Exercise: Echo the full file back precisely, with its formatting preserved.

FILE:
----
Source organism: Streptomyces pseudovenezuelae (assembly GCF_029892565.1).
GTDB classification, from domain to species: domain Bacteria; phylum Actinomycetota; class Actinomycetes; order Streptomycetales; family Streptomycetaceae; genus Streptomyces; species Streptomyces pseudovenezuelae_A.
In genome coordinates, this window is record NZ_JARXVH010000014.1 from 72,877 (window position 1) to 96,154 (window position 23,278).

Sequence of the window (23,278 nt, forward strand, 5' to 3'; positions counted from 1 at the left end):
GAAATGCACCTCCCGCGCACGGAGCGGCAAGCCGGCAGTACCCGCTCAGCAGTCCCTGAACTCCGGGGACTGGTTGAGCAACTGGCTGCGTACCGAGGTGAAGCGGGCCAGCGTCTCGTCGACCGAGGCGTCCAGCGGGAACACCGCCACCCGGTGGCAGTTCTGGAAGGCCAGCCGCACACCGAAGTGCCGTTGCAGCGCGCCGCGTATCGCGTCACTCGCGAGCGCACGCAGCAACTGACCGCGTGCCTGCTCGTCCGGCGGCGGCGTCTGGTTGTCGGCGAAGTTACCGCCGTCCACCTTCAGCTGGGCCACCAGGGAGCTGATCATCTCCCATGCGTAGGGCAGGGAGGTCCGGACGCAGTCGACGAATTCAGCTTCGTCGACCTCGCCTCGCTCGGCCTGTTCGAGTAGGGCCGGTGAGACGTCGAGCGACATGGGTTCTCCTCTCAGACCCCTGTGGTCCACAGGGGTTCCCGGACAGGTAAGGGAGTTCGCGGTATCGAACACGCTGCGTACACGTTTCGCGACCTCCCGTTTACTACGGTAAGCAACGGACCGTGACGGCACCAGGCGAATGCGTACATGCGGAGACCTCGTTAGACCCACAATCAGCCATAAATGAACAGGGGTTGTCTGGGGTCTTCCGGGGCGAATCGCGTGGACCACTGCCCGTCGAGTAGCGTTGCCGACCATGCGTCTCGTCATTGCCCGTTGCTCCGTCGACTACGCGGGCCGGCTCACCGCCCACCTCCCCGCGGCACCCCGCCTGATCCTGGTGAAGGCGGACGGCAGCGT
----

Source organism: Streptomyces pseudovenezuelae (assembly GCF_029892565.1).
GTDB classification, from domain to species: domain Bacteria; phylum Actinomycetota; class Actinomycetes; order Streptomycetales; family Streptomycetaceae; genus Streptomyces; species Streptomyces pseudovenezuelae_A.
In genome coordinates, this window is record NZ_JARXVH010000014.1 from 72,877 (window position 1) to 96,154 (window position 23,278).

Sequence of the window (23,278 nt, forward strand, 5' to 3'; positions counted from 1 at the left end):
GAAATGCACCTCCCGCGCACGGAGCGGCAAGCCGGCAGTACCCGCTCAGCAGTCCCTGAACTCCGGGGACTGGTTGAGCAACTGGCTGCGTACCGAGGTGAAGCGGGCCAGCGTCTCGTCGACCGAGGCGTCCAGCGGGAACACCGCCACCCGGTGGCAGTTCTGGAAGGCCAGCCGCACACCGAAGTGCCGTTGCAGCGCGCCGCGTATCGCGTCACTCGCGAGCGCACGCAGCAACTGACCGCGTGCCTGCTCGTCCGGCGGCGGCGTCTGGTTGTCGGCGAAGTTACCGCCGTCCACCTTCAGCTGGGCCACCAGGGAGCTGATCATCTCCCATGCGTAGGGCAGGGAGGTCCGGACGCAGTCGACGAATTCAGCTTCGTCGACCTCGCCTCGCTCGGCCTGTTCGAGTAGGGCCGGTGAGACGTCGAGCGACATGGGTTCTCCTCTCAGACCCCTGTGGTCCACAGGGGTTCCCGGACAGGTAAGGGAGTTCGCGGTATCGAACACGCTGCGTACACGTTTCGCGACCTCCCGTTTACTACGGTAAGCAACGGACCGTGACGGCACCAGGCGAATGCGTACATGCGGAGACCTCGTTAGACCCACAATCAGCCATAAATGAACAGGGGTTGTCTGGGGTCTTCCGGGGCGAATCGCGTGGACCACTGCCCGTCGAGTAGCGTTGCCGACCATGCGTCTCGTCATTGCCCGTTGCTCCGTCGACTACGCGGGCCGGCTCACCGCCCACCTCCCCGCGGCACCCCGCCTGATCCTGGTGAAGGCGGACGGCAGCGT